Maintenance and the ‘big ball of mud’
A shop window is a good analogy for a website: a shop window display unchanging year in, year out, becomes less attractive than one that changes routinely. Window displays are usually planned, so it’s a good idea to follow this practice and set up a calendar of promotions for the next six months or year.
After your website is launched it should receive routine tender loving care or it will lose its freshness and freshness is a part of SEO.
This is less of a problem with catalogue websites because usually the catalogue range will change. Even so the home page should change at least with the seasons appropriate to your industry. Adding content like white papers is another way of showing that the site is not dormant.
Some maintenance issues can be flagged up with software or web-based tools and that is a time-saver.
The problem is that software or web-based tools tend to be a bit eager and flag up the same error multiple times. For example, if you have a broken link in the common navigation bar of your 30-page website, you will get 30 errors shown where there is really only one.
Check for broken links at least monthly
It’s remarkable how often links get broken, particularly links to external sites. You could be excused for not spotting a broken external link, but there is little excuse for missing an internal one.
It’s not good to have visitors or search engines find broken links before you do. One way to find broken links is to use the World Wide Web organisation link checker: http://validator.w3.org/checklink
Validating your pages
Ideally you should only need to validate the whole site when it’s new, and then individual pages if they get changed.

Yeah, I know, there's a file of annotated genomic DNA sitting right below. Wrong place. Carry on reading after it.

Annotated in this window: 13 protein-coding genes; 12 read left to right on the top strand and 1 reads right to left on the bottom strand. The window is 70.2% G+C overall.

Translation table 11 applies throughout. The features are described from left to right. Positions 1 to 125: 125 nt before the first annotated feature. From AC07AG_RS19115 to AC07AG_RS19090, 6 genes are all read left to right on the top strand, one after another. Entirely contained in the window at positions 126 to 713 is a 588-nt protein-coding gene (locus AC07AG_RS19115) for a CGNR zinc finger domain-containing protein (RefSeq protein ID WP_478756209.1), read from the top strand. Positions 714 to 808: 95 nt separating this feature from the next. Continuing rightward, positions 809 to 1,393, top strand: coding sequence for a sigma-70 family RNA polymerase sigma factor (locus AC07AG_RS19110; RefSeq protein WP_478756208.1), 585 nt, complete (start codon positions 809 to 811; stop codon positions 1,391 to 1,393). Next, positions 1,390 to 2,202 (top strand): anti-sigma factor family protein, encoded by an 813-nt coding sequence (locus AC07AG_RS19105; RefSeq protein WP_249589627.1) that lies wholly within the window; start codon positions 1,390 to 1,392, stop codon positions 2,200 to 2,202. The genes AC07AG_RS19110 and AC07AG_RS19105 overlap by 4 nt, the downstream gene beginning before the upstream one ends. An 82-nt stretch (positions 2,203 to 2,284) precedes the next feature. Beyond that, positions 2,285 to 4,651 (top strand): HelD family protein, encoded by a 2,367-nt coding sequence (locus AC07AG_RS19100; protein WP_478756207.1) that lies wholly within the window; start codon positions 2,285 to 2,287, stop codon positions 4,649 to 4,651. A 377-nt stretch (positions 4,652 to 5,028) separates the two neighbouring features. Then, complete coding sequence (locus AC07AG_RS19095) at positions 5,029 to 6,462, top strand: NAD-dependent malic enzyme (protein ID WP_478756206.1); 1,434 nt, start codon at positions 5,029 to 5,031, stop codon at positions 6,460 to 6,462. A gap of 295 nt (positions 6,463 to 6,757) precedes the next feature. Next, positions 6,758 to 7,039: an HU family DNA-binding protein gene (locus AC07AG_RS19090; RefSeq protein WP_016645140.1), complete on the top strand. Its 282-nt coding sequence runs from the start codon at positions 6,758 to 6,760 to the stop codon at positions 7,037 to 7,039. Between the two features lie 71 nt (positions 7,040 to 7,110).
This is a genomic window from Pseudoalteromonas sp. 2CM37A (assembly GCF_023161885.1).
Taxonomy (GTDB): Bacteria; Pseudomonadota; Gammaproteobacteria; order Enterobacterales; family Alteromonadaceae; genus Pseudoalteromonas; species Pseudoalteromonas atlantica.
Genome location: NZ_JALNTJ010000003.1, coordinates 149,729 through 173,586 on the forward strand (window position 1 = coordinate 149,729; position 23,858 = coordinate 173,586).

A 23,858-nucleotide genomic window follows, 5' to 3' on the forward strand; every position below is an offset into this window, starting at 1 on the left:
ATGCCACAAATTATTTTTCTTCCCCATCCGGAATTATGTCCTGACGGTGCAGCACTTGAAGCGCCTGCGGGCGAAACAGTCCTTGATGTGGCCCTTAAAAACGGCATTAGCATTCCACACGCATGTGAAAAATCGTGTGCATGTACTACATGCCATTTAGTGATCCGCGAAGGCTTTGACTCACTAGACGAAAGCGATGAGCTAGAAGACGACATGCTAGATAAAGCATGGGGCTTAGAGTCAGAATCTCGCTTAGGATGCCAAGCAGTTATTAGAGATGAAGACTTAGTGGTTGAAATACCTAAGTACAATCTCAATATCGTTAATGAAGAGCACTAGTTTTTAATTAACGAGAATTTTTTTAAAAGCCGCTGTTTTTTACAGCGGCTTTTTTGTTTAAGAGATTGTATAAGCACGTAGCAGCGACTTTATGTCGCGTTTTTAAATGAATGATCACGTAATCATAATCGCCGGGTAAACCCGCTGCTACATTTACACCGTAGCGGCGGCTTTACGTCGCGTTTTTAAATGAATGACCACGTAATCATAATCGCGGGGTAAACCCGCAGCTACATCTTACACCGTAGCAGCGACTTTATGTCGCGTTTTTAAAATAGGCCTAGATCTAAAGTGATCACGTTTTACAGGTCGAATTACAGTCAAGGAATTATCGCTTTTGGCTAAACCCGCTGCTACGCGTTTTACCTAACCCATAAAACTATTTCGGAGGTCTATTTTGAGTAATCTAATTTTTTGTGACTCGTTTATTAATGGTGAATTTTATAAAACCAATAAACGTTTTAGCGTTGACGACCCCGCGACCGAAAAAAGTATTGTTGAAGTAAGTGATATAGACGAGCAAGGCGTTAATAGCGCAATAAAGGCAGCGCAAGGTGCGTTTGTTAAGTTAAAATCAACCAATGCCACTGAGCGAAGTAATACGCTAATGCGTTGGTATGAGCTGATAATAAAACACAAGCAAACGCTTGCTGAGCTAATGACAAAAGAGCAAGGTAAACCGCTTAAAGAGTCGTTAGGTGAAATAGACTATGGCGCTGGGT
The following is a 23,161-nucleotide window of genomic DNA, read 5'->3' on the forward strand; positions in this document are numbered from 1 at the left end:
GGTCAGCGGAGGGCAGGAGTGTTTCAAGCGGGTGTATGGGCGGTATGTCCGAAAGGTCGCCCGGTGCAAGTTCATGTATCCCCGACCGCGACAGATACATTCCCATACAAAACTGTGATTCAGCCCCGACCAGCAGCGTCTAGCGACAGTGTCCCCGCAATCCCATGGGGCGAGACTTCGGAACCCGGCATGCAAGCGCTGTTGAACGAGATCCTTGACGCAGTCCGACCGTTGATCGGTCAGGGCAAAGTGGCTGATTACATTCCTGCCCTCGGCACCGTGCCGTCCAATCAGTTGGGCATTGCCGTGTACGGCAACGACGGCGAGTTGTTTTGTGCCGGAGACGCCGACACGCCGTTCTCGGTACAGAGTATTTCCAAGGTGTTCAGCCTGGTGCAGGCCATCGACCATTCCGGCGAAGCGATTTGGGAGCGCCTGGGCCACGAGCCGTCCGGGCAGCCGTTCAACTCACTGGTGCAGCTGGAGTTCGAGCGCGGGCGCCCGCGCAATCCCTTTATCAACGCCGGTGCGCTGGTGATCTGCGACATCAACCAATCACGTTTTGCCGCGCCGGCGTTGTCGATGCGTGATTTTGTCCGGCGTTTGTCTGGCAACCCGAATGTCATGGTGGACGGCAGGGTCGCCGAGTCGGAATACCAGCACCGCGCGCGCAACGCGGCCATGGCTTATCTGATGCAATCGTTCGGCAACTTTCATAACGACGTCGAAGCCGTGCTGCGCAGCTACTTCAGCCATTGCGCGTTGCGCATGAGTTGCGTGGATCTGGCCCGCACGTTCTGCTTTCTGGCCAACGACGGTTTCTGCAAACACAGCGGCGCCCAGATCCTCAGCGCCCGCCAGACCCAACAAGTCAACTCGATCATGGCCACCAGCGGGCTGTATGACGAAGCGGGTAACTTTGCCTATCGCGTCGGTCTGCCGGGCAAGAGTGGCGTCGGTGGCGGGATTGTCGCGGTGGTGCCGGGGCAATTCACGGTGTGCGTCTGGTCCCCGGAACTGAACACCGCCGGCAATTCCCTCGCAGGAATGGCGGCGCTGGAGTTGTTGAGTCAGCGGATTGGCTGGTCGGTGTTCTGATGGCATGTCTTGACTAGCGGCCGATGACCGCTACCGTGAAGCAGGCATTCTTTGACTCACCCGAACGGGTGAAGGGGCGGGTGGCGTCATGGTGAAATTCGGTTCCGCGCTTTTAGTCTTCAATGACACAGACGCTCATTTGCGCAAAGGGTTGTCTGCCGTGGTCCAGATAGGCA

To look for errors in the HTML markup, you can validate your pages using the World Wide Web organisation validator at:http://validator.w3.org/ where you can enter each page address in turn and see if it passes.
Check that all images have alt (ie alternative text) attributes set
Within the image tag on the page is the option for an ‘alt’ attribute. This is an opportunity for you to place additional relevant text.
The alt attribute is principally used by screen readers for the visually impaired, so should reflect what is in the picture. That said, it’s usually possible to construct alternative text for images that also reinforces your message.
Image tag code takes the form:
<img src="/i/myimage100x30.jpg" width="100" height="30" alt="An alternative description with relevant words" />
and you may be able to pick these off when editing your source code or content management system.
The big ball of mud
This term is borrowed from software development (hey, a website is code) and was coined by Brian Foote and Joseph Yoder.
As your website gets older, it will accrete bits and bobs, have some things deleted and over time turn into a big ball of mud.
This is actually a quite well-known effect and not at all unusual. Big balls of mud still work and generate income but, partly because they are a maintenance nightmare, become out of date and start not to meet visitor expectations – a UXO issue – leaving you open to being at a competitive disadvantage.
There is no business case for fixing a big ball of mud just to please a website designer or software developer. Instead revamps or rewrites should be considered in the context of a strategic whole-business plan encompassing marketing, online and offline promotions, user experience (UX) and so forth.
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